Thursday, December 6, 2012

Contemporary season 9

I saw an Andy Griffith Show calendar in Wal-Mart last night. It made me think: there are calendars for almost everything. Was there ever a Perry calendar? If not, there should be one! The television series is 55 years old and still going strong. I’m sure a calendar would be highly popular.

As much as I love some things in season 8, there are other things I don’t love so much. Season 8 definitely starts to show the strains of a mixed bag, with Andy’s sometimes-changing, stressed personality, wonderful Perry and Hamilton friendship scenes, some awesome episodes, and some that are an honest puzzle. Something somewhere in season 8 seems to feel worn-out, as though the writers aren’t always quite sure what to do and feel that they’ve stretched things as far as they can go.

If the feeling is real and not just my imagination, some of it may have been brought on by Raymond Burr’s restlessness with the role and his desire to do something different. And maybe the writers and crew members really were wracking their brains for new twists for the series.

I started realizing—no matter how many season 1 influences season 9 has, it also has many unique elements. Somehow it feels more contemporary, more fresh, as though the show is getting a new lease on life.

Bringing in the previously spoken-of Clay’s Restaurant was an excellent move, I think. It enables Perry and company to have somewhere to discuss the cases where they will be around other people, instead of just being isolated in Perry’s office. The office is a beloved location, and still is in season 9, but altering the main meeting place allowed for the exploration of new possibilities. In the restaurant, they run across Hamilton, Steve, and Clay very frequently, who all provide their own takes on the cases.

Steve also feels very contemporary and forward-thinking. As previously expounded on, he is given a great deal of development just in his few episodes. Tragg and Andy were never given the level of thought and consideration that was put into Steve's characterization. If they had been, it would have been incredible. Tragg and Andy remained fairly predictable throughout the series, with both only given occasional moments to show other facets of their personalities. But, perhaps because of Wesley's displeasure or perhaps because of the changing times around them, the writers at last did something different with Steve and allowed him to be both the most no-nonsense and the most three-dimensional of the main police characters. While Tragg's falsely friendly facade and his investigative slip-ups were intended to be, and were, laughed at, Andy was much less that way, and Steve, far less so. Aside from having to arrest the wrong person to keep the formula going, Steve rarely ever made ridiculously cringe-worthy or amusing slip-ups. Perry simply could not make a fool out of Steve as he did Tragg and even occasionally Andy. It's hard to feature laughing at Steve at all. And that's the way I prefer my police characters. I don't like making fun of the police.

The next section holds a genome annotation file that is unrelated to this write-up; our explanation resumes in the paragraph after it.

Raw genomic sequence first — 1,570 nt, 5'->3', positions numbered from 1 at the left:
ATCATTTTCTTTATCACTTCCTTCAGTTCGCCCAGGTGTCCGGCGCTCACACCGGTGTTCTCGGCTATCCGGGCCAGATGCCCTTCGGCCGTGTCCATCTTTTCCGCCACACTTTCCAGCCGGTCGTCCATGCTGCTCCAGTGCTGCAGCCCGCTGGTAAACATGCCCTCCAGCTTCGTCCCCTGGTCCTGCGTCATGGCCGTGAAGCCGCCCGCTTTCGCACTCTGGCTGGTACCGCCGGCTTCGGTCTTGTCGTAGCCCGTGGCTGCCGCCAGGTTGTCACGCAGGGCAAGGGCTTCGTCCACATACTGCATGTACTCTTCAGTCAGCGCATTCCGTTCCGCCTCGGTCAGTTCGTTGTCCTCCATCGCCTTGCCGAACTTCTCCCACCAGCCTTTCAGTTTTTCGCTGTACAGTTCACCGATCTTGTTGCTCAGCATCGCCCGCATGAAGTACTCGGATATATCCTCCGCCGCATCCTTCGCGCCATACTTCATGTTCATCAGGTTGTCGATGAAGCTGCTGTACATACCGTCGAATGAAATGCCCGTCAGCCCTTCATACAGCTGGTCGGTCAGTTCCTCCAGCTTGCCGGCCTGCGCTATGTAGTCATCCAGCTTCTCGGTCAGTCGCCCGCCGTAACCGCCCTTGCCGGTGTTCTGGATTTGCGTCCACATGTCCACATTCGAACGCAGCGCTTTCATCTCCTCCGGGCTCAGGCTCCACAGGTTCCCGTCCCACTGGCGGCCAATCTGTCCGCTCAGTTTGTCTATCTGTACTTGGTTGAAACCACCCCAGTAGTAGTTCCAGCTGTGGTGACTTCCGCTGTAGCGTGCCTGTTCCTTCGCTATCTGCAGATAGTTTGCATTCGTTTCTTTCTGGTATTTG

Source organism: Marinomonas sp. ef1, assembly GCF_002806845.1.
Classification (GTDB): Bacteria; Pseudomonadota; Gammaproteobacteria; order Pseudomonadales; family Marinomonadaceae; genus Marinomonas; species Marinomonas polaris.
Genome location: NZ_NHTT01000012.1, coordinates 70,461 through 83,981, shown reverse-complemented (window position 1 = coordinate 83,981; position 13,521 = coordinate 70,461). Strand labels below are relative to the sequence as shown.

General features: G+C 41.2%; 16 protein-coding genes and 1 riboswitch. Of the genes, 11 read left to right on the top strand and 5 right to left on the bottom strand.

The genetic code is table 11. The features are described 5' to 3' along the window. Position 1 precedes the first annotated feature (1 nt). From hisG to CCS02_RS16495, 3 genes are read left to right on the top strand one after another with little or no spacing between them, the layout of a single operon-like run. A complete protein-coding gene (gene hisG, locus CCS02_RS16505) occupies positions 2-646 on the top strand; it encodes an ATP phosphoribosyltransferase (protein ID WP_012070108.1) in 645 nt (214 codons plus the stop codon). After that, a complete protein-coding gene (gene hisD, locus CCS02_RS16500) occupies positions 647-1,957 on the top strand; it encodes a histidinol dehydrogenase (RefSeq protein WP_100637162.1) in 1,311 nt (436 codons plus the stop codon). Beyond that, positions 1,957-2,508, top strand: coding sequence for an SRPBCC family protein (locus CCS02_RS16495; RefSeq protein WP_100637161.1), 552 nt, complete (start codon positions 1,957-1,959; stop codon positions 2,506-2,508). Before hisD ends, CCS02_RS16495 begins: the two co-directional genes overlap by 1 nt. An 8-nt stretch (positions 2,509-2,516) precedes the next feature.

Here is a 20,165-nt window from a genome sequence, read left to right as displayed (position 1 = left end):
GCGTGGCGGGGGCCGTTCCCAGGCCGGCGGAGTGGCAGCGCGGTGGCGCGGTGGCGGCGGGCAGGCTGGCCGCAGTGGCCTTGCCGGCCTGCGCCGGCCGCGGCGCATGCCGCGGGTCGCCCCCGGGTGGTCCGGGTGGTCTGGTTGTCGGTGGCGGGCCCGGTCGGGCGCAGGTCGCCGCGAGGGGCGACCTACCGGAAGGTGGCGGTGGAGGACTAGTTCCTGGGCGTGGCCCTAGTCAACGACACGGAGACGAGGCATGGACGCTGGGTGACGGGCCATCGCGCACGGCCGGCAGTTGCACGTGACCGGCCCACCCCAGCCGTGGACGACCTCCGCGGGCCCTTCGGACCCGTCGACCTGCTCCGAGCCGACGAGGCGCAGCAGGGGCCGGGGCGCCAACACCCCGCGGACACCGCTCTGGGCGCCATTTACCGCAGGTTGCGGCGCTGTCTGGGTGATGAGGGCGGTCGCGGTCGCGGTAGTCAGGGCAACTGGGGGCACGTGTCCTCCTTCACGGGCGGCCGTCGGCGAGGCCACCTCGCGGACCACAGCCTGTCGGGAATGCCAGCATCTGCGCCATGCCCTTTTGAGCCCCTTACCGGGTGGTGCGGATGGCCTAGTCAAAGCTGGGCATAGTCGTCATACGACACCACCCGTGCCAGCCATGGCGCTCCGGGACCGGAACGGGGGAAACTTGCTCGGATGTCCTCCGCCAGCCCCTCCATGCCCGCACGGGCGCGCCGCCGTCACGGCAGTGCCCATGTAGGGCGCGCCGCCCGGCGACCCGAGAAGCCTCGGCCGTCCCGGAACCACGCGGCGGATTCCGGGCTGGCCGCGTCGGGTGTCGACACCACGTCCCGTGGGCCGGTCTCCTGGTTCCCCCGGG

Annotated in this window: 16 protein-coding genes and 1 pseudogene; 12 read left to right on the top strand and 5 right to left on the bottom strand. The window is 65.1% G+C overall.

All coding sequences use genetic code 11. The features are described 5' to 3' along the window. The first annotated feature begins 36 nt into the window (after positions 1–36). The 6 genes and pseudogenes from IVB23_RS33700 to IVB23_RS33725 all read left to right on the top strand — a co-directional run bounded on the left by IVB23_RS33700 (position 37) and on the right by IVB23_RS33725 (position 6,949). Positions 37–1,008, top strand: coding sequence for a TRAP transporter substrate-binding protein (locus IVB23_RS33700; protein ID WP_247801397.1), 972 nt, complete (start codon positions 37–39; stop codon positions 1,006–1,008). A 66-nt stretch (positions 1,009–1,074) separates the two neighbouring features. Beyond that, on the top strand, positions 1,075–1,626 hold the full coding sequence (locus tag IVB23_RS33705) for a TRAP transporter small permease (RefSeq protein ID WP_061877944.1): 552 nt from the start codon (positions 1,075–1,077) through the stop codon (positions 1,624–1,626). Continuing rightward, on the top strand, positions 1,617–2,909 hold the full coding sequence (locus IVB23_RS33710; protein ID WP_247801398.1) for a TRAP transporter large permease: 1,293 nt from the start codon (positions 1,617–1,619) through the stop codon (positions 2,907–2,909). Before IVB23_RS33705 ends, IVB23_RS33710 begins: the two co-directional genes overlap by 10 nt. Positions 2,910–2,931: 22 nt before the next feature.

In personality Steve is partially a cross between Tragg and Andy, but largely his own person. I half-wonder if at least some of his inspiration is the fact that Tragg was closer to being Perry's contemporary in the books (although Steve seems younger than Perry, rather than near the same age).

As I’ve mentioned, adaptations of Perry always kept up with the times. And within the television series, each season went with the flow, changing just enough to stay up-to-date while not changing the format much, if at all. Hence, each series of episodes feels like Perry, unlike with some shows, where they change so much over time that they’re barely recognizable.

Season 1 mostly feels very much like the noir series so popular in the late fifties. Seasons 4 and 5 embrace the arriving Space Age of the early sixties. Season 9 still has that special Perry feeling but also sometimes brings with it a feel similar to other dramas of the era, including an acknowledgment of the younger generation’s plight and the rising problem of teenage delinquency. Had there been a season 10, it would have been in color, we’re told, and it likely would have felt as contemporary as The Twice-Told Twist does.

I still wonder what a season 10 would have been like. I imagine it would have been fun, particularly in color. On the one hand, it almost feels like Perry needs to be in black-and-white, to preserve the mysterious atmosphere. On the other hand, both The Twice-Told Twist and The New Perry Mason present the series in color very well. It does not detract, but simply offers another angle, another way to look at it. And it’s very nice to see the characters and locations in color at long last.

(I just like to think that if there had been a season 10, they would have redone the colors of the courthouse. I can never picture things being so green and gray and blue. It’s interesting, but doesn’t feel much like a proper courthouse. I still envision the wood as being wood-colored, no matter what The Twice-Told Twist presents.) 

If it hadn’t been for Raymond Burr wanting to move on, and CBS wanting to end the series, I think it would have moved quite nicely into a season 10. Whatever new things it would have brought to the table, a tenth season would have still remained, firmly and faithfully above all else, Perry.

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